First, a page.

Agricultural Distress, Its Cause and Remedy

C. H. Baildon

[Reprinted from Land and Freedom, January-February 1929]

ACCORDING to the 1920 United States census the value of farm lands and buildings in the State of New York was $1,425,061,470.00.

At that time the assessed valuation of the land alone of New York City was over $5,000,000,000.00. At 5% net the land values of the Metropolis would yield an income three and one half times greater than the investment in farm lands and buildings combined. Allowing one half of the census estimate for the value of buildings and one half for the value of the land (a generous concession to land value, considering the number of farms sold for less than cost of improvements) the income from New York City lands would exceed the income from agricultural lands seven to one. If we then take into account the value of the lands within the boundaries of the other large cities and towns of the State, and the natural value of mines, water powers and quarries it is clear that farm land values are a very small percentage of the State's total land values.

This condition prevails in greater or less degree in every State and community throughout the Union. Everywhere agricultural land is low in value. Everywhere city and town lands and natural resources, which admit of monopoly, are high in value.

May not inequitable economic conditions generated by this wide divergence in land values be the chief cause of agricultural distress? May not an examination of these conditions show clearly what is the matter with farming?

The farmer, on his cheap land, must toil long and wearing days, year in and year out, to earn a living and pay his taxes, and all too often the effort and the farm are abandoned. But the income in ground rents and royalties from the valuable lands is so large that their owners can, and do, live luxuriously without labor. Of the vast wealth produced through the agency of modern inventions and and scientific and industrial improvements agriculture receives a constantly diminishing share while the coffers of the owners of valuable lands and natural opportunities are overflowing. For them is the threshed wheat, for the farmer the stack of straw.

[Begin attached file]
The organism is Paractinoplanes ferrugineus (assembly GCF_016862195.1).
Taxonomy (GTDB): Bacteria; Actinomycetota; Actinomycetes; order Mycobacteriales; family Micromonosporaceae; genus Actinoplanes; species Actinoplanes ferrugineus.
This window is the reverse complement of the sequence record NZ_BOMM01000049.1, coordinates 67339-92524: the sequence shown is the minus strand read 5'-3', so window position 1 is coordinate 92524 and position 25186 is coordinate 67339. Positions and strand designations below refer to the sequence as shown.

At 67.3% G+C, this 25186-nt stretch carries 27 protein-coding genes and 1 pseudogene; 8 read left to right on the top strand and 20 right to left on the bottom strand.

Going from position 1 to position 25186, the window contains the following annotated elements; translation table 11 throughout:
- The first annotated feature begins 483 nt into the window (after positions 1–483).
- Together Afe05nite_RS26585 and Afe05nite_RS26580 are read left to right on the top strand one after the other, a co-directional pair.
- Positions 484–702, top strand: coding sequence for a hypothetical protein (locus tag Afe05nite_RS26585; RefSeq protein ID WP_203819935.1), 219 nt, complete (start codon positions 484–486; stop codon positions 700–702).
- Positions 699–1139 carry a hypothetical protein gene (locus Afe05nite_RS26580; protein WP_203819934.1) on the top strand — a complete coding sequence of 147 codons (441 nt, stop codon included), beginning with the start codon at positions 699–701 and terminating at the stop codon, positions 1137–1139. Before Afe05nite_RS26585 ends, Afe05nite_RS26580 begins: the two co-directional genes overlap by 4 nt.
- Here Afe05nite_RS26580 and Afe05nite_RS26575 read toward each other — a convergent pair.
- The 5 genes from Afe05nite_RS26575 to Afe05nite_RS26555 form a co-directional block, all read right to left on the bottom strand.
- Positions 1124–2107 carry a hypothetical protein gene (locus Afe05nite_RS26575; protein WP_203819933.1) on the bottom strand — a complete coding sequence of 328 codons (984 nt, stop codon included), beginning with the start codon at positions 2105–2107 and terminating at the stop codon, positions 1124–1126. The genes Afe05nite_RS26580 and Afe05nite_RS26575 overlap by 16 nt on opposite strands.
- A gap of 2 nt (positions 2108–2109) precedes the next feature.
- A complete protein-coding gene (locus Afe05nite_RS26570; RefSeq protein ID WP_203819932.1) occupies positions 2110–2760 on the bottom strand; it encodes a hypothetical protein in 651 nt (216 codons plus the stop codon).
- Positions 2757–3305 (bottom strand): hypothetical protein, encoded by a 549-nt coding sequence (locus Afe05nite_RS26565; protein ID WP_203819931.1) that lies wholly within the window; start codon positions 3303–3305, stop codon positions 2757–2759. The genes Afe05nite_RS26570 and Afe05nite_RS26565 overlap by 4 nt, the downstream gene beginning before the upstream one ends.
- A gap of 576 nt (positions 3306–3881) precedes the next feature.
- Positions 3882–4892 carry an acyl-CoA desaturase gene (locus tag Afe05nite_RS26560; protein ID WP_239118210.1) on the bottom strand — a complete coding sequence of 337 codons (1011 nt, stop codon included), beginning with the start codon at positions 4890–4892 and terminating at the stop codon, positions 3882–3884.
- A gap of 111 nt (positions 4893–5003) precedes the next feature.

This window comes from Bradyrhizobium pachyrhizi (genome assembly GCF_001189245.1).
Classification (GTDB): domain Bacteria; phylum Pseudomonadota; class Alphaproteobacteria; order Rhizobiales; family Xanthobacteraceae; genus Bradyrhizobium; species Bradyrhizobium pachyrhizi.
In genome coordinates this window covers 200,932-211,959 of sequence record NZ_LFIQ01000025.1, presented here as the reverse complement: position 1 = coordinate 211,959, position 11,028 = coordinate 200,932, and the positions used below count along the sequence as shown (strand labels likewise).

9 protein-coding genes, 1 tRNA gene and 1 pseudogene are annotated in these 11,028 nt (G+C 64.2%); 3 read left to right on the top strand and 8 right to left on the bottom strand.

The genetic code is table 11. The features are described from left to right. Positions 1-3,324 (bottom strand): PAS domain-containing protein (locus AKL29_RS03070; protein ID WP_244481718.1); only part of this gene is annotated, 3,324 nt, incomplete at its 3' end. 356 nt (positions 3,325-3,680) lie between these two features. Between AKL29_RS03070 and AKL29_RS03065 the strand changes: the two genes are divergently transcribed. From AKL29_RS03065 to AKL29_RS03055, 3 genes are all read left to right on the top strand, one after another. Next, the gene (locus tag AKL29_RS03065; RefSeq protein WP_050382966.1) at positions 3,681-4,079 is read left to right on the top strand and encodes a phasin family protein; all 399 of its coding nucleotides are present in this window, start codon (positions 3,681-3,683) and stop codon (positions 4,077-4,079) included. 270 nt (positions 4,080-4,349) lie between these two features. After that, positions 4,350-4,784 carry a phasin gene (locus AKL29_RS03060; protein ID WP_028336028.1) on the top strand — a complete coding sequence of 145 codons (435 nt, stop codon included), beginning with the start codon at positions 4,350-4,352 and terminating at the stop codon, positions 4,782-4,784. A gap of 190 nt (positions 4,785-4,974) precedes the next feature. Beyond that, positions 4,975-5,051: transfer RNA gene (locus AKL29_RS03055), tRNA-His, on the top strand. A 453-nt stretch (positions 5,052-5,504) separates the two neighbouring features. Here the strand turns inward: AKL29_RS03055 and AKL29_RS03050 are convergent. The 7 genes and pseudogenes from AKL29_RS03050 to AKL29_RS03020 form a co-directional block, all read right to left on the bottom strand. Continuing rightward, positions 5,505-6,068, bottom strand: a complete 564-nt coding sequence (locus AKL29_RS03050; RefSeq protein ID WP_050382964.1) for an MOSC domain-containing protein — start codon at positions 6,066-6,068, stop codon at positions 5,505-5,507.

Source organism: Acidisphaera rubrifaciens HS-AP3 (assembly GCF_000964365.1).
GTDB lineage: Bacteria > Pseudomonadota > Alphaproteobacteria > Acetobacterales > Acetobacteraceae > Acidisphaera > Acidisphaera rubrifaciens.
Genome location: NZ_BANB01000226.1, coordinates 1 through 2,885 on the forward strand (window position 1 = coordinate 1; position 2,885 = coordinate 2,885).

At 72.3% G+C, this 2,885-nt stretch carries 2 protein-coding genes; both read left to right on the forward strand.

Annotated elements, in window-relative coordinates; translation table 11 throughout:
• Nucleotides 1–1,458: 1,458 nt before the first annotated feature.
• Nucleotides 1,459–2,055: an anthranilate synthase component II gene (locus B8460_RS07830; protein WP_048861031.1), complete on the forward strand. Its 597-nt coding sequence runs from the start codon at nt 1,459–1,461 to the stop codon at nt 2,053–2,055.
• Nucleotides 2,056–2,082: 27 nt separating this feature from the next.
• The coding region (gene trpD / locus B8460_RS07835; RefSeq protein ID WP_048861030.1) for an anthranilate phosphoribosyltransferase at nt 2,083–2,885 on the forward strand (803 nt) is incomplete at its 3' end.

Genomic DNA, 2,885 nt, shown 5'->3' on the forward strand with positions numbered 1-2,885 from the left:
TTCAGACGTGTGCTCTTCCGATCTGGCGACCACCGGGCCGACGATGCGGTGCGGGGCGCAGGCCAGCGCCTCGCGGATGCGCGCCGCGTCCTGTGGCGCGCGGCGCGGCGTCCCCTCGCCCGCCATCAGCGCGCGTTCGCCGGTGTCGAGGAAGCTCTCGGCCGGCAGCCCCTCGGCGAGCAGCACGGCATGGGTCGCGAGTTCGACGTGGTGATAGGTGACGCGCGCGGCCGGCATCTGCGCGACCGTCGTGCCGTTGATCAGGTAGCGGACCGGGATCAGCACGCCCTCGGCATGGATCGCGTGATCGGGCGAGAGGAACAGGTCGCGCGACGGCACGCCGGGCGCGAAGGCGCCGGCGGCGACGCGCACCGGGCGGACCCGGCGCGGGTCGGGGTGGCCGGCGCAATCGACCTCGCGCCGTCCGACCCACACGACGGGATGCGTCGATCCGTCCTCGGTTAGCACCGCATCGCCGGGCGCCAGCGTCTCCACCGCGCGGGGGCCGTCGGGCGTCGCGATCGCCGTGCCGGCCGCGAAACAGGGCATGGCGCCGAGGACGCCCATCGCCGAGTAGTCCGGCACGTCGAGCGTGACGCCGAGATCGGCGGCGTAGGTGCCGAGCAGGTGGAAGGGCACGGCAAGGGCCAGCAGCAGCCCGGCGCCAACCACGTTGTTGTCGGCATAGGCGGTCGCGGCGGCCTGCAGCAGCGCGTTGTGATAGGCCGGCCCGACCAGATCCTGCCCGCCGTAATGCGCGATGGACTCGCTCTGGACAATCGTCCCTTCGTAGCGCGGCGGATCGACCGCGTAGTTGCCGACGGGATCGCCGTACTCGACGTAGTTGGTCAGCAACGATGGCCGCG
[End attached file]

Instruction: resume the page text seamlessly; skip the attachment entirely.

The farmer is a land user. Farm buildings, improvements, continued fertility and all farm products are the result of his labor the forces of his mind and body applied productively to land; and in buying and selling, in exchanging the products of the farm for the products of other industries, he uses city and town lands.

The owner of valuable land may use it himself, or permit others to use it on payment of a fixed share of production, usually reckoned in money, called rent; may speculate in it, or let it lie idle in expectation of profiting from a rise in value. In any case ownership without use produces nothing. Use alone produces all the great variety of material things known to men as wealth; the food, clothing and shelter necessary to sustain life; the luxuries; the tools, machinery, buildings and materials used in production; the schools, universities, churches, theatres and playgrounds which promote our physical, mental and spiritual development. Every material thing, in fact, except the Earth and its resources, the handiwork of the Creator of the Universe.

Likewise use, not ownership, creates the value of the natural element. Where dense population and industrial activity cause an intensive use of land, as in large cities and towns, land values and rents are high. Where population is sparse and industry limited, as in farming sections, land values and rents are low. The value of a whole county of farms, improvements included, is often less than that of a small lot in the business centre of a large city. Thus the plot of ground in the City of Chicago, on which stands the Marshall Field store, is assessed at $12,000,000.00, exceeding in value 1,000 average western farms, buildings included (1920 census.)